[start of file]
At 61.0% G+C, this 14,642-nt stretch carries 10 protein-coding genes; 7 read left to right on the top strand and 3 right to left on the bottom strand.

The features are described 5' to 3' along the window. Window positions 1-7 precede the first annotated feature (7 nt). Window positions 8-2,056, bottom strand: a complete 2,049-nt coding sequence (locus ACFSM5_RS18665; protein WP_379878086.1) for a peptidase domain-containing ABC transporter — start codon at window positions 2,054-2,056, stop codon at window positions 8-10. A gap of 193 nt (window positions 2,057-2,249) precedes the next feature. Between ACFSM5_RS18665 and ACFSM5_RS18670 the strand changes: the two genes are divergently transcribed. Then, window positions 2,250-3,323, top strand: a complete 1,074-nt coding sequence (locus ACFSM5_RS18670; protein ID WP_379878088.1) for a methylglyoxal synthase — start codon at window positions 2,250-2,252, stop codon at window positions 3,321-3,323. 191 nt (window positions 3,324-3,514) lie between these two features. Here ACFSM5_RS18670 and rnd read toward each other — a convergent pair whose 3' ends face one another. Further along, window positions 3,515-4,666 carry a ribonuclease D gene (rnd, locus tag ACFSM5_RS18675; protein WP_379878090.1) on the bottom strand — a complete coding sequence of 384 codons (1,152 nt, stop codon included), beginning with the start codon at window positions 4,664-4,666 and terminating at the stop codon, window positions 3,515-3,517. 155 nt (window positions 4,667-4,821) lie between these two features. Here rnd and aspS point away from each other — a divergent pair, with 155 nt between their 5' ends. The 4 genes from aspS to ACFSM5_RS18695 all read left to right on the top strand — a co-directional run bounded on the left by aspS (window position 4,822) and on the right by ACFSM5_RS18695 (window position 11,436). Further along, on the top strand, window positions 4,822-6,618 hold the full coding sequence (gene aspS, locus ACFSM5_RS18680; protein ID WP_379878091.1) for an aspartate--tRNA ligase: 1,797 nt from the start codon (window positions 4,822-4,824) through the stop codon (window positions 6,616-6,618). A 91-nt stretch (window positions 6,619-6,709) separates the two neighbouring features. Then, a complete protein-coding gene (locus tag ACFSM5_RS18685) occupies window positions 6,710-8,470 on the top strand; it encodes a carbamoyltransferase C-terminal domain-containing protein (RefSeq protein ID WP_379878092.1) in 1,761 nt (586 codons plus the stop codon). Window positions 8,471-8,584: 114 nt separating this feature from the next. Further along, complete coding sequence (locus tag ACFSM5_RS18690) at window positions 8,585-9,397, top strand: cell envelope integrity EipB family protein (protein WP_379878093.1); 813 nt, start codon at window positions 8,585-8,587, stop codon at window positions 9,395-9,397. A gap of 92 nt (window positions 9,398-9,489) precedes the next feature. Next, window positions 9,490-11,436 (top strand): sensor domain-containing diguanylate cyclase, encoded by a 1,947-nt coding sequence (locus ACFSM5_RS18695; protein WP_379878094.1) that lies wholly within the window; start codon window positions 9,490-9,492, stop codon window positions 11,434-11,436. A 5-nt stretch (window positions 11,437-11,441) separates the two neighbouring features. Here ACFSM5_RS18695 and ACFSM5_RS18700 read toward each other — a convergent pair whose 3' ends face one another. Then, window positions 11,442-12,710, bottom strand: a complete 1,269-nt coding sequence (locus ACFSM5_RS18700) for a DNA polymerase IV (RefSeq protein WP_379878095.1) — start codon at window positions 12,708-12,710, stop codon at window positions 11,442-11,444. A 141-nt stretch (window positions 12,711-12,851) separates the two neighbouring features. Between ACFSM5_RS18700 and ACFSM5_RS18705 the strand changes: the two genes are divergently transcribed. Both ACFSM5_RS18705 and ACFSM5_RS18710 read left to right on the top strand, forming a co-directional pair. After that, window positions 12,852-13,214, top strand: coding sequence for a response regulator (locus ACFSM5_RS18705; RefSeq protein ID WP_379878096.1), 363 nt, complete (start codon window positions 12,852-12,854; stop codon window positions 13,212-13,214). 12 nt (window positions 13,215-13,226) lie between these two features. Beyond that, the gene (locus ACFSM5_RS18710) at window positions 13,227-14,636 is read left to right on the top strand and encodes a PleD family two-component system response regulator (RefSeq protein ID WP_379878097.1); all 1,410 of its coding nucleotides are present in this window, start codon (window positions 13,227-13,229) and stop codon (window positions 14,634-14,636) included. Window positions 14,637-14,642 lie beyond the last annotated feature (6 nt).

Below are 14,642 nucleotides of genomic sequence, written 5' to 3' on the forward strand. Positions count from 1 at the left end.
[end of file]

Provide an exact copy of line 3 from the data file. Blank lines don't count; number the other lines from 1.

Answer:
Below are 14,642 nucleotides of genomic sequence, written 5' to 3' on the forward strand. Positions count from 1 at the left end.